329 Mass. 625

October 8, 1952 - January 6, 1953

Suffolk County


A refusal by a single member of the Industrial Accident Board hearing a workmen's compensation case to permit the insurer's counsel to argue the case on the evidence introduced did not prejudice the insurer where it was afforded an opportunity for such argument before the reviewing board. [626-627]

In view of extensive findings of fact made by the Industrial Accident Board in a workmen's compensation case, it was not required to deal with a request by the insurer for a ruling to the effect that the employee could not be found to be totally and permanently disabled. [628]

A refusal by the Industrial Accident Board in a workmen's compensation case to deal with a request by the insurer for a ruling that there was "no presumption of" a certain fact on which the employee's claim was founded did not harm the insurer where it appeared from the record that the board correctly dealt with the case on the basis that there was no such presumption and that such fact must be proved by the employee in the normal manner. [628, 629]

Page 626

The elimination of the presumption of permanent and total disability from G. L. (Ter. Ed.) c. 152, Section 34A, in the revision of that section by St. 1945, c. 717, was a procedural change only, and the revised statute governed the determination of a claim for compensation for such disability heard after the revision although the claim arose out of an injury occurring prior to the revision. [629]

Facts found in a workmen's compensation case respecting an employee who at the age of fourteen had suffered the loss of vision in both eyes through an injury while at work and who thereafter had received instruction at schools for the blind and attended high school, was a student at a college of business administration at the time of the hearing of the case, and had not been gainfully employed at any time since his accident justified a conclusion that he was totally and permanently disabled within G. L. (Ter. Ed.) c. 152, Section 34A, as amended. [629-631]

CERTIFICATION to the Superior Court of a decision by the Industrial Accident Board under the workmen's compensation act.

The case was heard by Swift, J.

David H. Fulton, (Robert Fulton with him,) for the insurer.

S. Jason Ginsburg, (William E. Ginsburg with him,) for the claimant.

SPALDING, J. On August 22, 1942, the employee received an injury which rendered him industrially blind, for which in prior proceedings the insurer was ordered to pay compensation. That order has been complied with and is not before us. The present controversy arises out of a claim for total and permanent disability compensation. G. L. (Ter. Ed.) c. 152, Section 34A, as appearing in St. 1945, c. 717, as amended. The single member decided in favor of the employee, and his decision was affirmed by the reviewing board, one member dissenting. From a decree of the Superior Court ordering payments in accordance with the board's decision, the insurer appealed.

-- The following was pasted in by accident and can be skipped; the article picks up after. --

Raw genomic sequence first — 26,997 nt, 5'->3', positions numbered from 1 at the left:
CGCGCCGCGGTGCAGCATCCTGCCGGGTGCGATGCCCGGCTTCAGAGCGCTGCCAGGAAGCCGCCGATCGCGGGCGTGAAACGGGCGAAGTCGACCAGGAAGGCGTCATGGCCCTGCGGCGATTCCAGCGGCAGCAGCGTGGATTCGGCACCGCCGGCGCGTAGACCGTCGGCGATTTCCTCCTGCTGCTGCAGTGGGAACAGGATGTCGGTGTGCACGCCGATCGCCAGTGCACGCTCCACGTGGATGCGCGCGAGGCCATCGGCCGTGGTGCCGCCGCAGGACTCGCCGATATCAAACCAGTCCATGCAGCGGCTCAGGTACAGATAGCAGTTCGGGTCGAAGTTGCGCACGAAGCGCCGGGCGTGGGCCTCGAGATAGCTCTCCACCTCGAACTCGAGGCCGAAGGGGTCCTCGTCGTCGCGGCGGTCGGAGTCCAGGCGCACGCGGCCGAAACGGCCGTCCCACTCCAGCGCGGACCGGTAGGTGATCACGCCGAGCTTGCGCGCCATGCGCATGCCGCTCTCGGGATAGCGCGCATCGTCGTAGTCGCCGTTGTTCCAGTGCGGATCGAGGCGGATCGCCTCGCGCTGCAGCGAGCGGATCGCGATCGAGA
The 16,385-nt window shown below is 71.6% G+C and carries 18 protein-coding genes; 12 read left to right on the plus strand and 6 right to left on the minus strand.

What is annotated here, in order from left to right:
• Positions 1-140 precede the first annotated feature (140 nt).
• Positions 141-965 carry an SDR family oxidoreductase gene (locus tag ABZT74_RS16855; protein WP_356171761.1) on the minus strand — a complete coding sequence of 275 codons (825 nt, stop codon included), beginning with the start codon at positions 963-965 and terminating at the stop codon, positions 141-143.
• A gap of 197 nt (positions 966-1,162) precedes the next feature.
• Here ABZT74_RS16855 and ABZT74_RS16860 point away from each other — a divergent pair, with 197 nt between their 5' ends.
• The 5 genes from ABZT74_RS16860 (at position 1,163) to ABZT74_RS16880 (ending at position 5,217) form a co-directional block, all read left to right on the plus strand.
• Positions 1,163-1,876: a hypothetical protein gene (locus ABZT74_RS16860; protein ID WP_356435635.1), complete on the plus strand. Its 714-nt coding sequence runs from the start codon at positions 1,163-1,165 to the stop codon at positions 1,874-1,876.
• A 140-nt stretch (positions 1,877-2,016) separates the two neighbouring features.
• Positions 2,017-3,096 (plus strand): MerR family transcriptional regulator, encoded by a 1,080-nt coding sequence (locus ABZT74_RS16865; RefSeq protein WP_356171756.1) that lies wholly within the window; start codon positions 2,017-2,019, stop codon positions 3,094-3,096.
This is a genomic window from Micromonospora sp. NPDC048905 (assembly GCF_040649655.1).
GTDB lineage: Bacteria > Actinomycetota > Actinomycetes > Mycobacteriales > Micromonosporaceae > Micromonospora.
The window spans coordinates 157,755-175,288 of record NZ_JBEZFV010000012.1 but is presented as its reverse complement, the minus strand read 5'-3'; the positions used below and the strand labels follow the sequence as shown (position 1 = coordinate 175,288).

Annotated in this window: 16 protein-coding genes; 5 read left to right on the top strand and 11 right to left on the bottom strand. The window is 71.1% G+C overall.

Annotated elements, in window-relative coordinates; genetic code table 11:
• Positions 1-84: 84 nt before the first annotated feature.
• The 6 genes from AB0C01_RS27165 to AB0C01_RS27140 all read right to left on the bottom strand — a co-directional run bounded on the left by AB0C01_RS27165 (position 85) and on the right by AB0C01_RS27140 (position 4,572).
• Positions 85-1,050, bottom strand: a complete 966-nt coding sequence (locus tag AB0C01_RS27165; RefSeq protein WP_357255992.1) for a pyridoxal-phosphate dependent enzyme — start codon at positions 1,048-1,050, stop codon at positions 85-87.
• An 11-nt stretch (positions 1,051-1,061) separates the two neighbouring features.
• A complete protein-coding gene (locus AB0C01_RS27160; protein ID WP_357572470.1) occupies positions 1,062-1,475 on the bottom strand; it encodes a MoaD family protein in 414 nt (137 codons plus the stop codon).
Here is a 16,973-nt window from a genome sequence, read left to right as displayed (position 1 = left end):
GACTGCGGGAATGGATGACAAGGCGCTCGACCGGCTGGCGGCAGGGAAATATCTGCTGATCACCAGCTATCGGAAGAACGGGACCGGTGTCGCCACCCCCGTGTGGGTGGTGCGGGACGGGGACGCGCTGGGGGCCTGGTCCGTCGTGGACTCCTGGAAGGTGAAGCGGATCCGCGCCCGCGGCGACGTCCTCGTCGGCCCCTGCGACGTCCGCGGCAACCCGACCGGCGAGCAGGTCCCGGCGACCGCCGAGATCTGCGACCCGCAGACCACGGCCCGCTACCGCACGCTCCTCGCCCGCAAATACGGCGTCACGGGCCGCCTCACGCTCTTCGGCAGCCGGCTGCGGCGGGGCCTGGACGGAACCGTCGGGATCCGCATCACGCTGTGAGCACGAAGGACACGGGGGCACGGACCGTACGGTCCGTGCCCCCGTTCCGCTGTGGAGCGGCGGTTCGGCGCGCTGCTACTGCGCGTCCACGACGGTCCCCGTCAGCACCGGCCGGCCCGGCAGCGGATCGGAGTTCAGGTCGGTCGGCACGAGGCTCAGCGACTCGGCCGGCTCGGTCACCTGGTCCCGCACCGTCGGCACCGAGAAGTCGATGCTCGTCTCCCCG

1. After the evidence was in at the hearing before the single member, counsel for the insurer requested an opportunity to argue the case on the evidence but the request was denied, subject to his exception. The exception was pressed before the reviewing board without success. There was no error. General Laws (Ter. Ed.) c. 152, Section 5, provides

Page 627

in part: "The department may make rules consistent with this chapter for carrying out its provisions. Process and procedure shall be as simple and summary as reasonably may be." It appears that the department's Rule IV-7, entitled "Proceedings at hearings before single member," provides: "The hearing member, at his discretion, may permit an argument on the facts following a hearing." In substance the insurer argues that without an opportunity to argue its case before the single member it did not have its day in court. We are not called upon to determine the validity of the rule just quoted, for we are convinced that the insurer was not prejudiced by the ruling of the single member. The insurer concedes that it was afforded an opportunity to argue its case before the reviewing board. If, as we do not decide, there was any infirmity in the proceedings before the single member by reason of his ruling, it was cured. "The findings, rulings and decision of the reviewing board entirely superseded the action taken by the single member, which thereafter became of no importance." Di Clavio's Case, 293 Mass. 259, 261. McLean's Case, 323 Mass. 35, 37. We are therefore not confronted with the question whether the provisions in the act for a hearing (Sections 7, 10) would be satisfied where a party was compelled to submit his case without argument both before the single member and the reviewing board. That would be a very different question. See Londoner v. Denver, 210 U.S. 373, 386; Morgan v. United States, 298 U.S. 468, 479-481; Shields v. Utah Idaho Central Railroad, 305 U.S. 177, 182; Harrison v. Commissioner of Internal Revenue, 107 Fed. (2d) 341, 342 (C. C. A. 6); L. B. Wilson, Inc. v. Federal Communications Commission, 170 Fed. (2d) 793, 805 (C. A. D. of C.); Colonial Trust Co. v. Austin, 133 Conn. 696, 699; Handlon v. Belleville, 4 N. J. 99, 105; Wisconsin Telephone Co. v. Public Service Commission, 232 Wis. 274, 294-296. As these decisions hold -- and rightly -- a judicial or quasi judicial hearing involves more than an opportunity to present evidence; there must also be an opportunity for argument.